(U-WIRE) CLEVELAND – The gregarious chatter and behavior of bottlenose dolphins has long captured the imagination of animal cognition researchers.
By studying these intriguing characteristics, Sara Waller of the philosophy and cognitive science departments at Case Western Reserve University and a team of students are currently attempting to correlate dolphin vocalizations to specific behaviors.
“Scientifically, we would love to find some correlation between vocalization type and specific behavior,” said Waller. “Philosophically, I would love to find some prerequisites for language, common components in meaning systems across species, and assumptions made by researchers about dolphin minds as they categorize and classify behaviors that are both communicative and non-communicative.”
To Waller, “consciousness is the most amazing thing in the world. The fact that I, and others, have experiences in a material world is simply astounding. Philosophy and cognitive science are the two disciplines that seem to address the question of consciousness most directly.”
Waller became interested in the possibilities of dolphin vocalizations as they relate to human cognition and language early in 2000 when she applied for an internship at the Cetacean Behavior Lab at San Diego State. Initially, Waller thought the research applied to her own questions in philosophy of mind and language.
If one wonders how dolphin chatter has a connection to philosophy, Waller said that interpreting how dolphins communicate can eventually lead to an understanding of language and communications in different animal species.
“I want to look at some possible applications for theories of linguistic meaningfulness in cases of radical translation,” Waller said.
Radical translation cases, as Waller explained, “are situations in which we suspect another group of beings is using a language” but no translator exists to interpret what is being heard or said.
“The language must be learned from scratch, using observations and interaction as a guide to our level of comprehension of the meanings behind their vocalizations and behaviors,” she said.
Unlike most researchers of human radical translation, Waller is extending the idea to other mammals. She decided to take “it a step further into the animal realm to find answers to such questions as: What makes language meaning-bearing? How can we determine when communications take place?”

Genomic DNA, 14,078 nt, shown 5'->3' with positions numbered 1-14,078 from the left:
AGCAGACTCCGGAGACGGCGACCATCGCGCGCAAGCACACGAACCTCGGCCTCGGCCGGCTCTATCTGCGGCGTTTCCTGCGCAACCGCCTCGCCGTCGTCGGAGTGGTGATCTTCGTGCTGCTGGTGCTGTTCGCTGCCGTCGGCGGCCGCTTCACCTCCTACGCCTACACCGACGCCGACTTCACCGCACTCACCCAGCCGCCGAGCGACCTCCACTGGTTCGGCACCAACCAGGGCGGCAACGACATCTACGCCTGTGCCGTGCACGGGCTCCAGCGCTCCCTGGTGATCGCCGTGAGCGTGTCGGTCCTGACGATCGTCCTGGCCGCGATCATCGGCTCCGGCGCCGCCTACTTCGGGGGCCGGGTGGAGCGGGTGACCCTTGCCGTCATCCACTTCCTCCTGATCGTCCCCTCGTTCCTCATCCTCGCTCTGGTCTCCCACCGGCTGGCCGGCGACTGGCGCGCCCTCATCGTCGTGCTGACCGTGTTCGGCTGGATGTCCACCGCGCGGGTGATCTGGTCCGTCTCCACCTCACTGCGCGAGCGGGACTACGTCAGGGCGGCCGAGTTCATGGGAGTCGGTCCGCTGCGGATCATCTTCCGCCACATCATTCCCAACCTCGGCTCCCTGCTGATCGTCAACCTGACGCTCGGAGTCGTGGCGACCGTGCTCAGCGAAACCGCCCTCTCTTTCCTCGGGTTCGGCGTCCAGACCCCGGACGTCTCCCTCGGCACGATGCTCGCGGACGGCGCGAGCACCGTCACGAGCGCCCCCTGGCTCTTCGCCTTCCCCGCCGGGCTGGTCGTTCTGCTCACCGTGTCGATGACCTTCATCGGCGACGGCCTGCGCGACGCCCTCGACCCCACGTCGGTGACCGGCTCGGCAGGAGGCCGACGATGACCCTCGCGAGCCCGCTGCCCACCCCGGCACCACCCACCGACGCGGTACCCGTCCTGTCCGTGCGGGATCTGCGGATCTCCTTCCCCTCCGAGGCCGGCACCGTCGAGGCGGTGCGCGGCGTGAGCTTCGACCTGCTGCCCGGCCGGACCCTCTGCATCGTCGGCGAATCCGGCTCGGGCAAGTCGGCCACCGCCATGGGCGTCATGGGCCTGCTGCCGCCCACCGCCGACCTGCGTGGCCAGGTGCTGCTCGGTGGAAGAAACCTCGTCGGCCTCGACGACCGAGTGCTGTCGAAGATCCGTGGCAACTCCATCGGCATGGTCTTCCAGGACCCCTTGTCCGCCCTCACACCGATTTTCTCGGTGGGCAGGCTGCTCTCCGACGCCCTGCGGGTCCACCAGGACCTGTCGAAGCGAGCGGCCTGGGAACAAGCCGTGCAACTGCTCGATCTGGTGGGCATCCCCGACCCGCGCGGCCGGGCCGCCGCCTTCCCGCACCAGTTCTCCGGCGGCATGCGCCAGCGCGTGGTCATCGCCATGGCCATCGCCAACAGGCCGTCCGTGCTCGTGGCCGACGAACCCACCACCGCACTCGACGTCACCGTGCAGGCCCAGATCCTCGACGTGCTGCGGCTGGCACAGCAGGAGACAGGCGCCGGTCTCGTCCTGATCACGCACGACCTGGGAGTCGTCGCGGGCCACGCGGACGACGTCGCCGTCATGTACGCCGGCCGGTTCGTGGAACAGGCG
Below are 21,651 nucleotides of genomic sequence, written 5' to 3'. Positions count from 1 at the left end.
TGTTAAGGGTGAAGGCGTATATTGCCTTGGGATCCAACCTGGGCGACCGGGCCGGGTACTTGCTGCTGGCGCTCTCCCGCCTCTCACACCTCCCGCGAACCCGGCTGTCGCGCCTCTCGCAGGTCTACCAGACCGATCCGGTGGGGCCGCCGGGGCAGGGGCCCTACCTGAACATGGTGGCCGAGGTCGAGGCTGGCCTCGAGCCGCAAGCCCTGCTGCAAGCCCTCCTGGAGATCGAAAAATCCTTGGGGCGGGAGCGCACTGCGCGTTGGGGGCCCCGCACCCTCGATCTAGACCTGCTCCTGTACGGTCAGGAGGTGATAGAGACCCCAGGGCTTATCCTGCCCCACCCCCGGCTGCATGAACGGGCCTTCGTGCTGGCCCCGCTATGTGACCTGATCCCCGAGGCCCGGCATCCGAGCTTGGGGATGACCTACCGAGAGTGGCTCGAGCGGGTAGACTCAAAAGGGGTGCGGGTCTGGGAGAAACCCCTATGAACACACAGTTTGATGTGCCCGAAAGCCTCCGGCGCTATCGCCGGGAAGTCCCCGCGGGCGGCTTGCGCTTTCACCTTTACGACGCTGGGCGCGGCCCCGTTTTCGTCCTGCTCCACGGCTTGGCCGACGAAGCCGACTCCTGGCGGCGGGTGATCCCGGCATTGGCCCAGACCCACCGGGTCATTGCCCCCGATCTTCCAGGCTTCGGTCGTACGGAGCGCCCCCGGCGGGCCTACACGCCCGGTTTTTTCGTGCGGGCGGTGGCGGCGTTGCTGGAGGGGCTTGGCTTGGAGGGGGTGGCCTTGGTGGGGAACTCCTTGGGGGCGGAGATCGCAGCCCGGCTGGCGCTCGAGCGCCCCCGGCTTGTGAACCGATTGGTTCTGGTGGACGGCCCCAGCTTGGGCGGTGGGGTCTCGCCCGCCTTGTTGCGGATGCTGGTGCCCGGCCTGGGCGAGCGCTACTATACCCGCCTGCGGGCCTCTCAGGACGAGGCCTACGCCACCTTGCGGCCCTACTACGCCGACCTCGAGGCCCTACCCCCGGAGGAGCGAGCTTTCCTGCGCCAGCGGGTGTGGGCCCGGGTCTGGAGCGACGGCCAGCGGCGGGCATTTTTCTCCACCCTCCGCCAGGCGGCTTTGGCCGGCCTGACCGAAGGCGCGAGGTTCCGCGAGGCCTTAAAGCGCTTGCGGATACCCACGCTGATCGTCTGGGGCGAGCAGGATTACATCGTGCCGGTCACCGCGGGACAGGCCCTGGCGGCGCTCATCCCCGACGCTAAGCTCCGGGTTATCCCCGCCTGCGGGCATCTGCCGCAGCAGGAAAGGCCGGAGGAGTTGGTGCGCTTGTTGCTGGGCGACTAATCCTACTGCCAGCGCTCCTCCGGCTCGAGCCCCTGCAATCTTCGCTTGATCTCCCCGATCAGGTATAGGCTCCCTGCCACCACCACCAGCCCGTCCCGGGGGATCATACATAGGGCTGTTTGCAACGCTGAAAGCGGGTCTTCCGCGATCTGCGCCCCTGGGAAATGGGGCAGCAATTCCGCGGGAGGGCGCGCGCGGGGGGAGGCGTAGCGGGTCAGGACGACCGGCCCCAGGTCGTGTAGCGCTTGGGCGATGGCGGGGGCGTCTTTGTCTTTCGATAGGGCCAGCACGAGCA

“In philosophy, radical translation is only discussed theoretically,” said Waller. “The questions I am raising as a philosopher involve extending the notion of radical translation to studies in cognitive ethology.”
Back in 2001, Waller recorded the vocalizations and behaviors for her project at Black’s Beach in Southern California. Most of the data was collected every Thursday and Friday from February through May, at 6 a.m and 12:30 p.m. But students are just beginning to digitize 20 hours-worth of night vocals and behavior provided by Waller’s research partner in California, Eric Howarth.
Standing atop a 900-foot cliff, Waller listened via hydrophone to the whistles and vocalizations of the mammals as they congregated in the popular feeding ground. Meanwhile, a video camera rolled to capture the behavior of the mammals as they ate.
This data is now the crux of what Waller is piecing together. Students in her research team are in the process of analyzing the captured audio, parsing the clicks and whistles with the help of various software. Then, after all of the many hours of audio have been analyzed, the students will attempt to correlate specific whistle and click patterns to identifiable behaviors, such as eating and playing, or even more explicit subsets of each behavior.
But the very nature of the data has made the research arduous.
“The material is very subjective, so it is critical to constantly cross-check with everyone working on the project,” said Michelle Cehn, a pre-veterinary biology major and one of the head student interns. “I found that the best way to have the same data interpretations is to literally work together on the analysis for the initial period of time. However, as more students get involved it becomes increasingly difficult to coordinate these efforts.”
Despite the effort it took to coordinate the students and the analyses, the project has resulted in favorable results.
“So far the data seems to reveal that commonly used scientific classifications of dolphin behaviors are probably grossly oversimplified,” said Waller. “In captivity, dolphins respond to commands that are syntactically complex. Yet we classify their behaviors as: feed, travel, mill, play, and social. These categories do not show any recognition of subtle, cognitively based behaviors, such as meaning-decoding through syntax recognition, and are quite anthropomorphic.”
“I hope that if research of this nature can further prove that dolphins are intelligent sentient beings that communicate and have complex social structures, people will become more supportive of their well-being,” said Cehn.
The Low Frequency Sonar emitted by the Navy cripples the sensory navigation of dolphins, as well as other sea life that relies on sonar. Because of the sonar, dolphins lose their ability to navigate, locate food, and avoid predators. As a result, dolphins have regularly beached themselves en masse.
For the other goals of her research, Waller and her team are about to look for signature whistles, or the equivalent of names or faces for dolphins.
Waller has already written several papers on signature whistles and names, “speculating on the relationship between the ability to use an auditory self-identifier and having self-awareness,” she said. She hopes this new research will provide some concrete answers to her speculations that there is a good chance that dolphins indeed have what humans would consider to be names.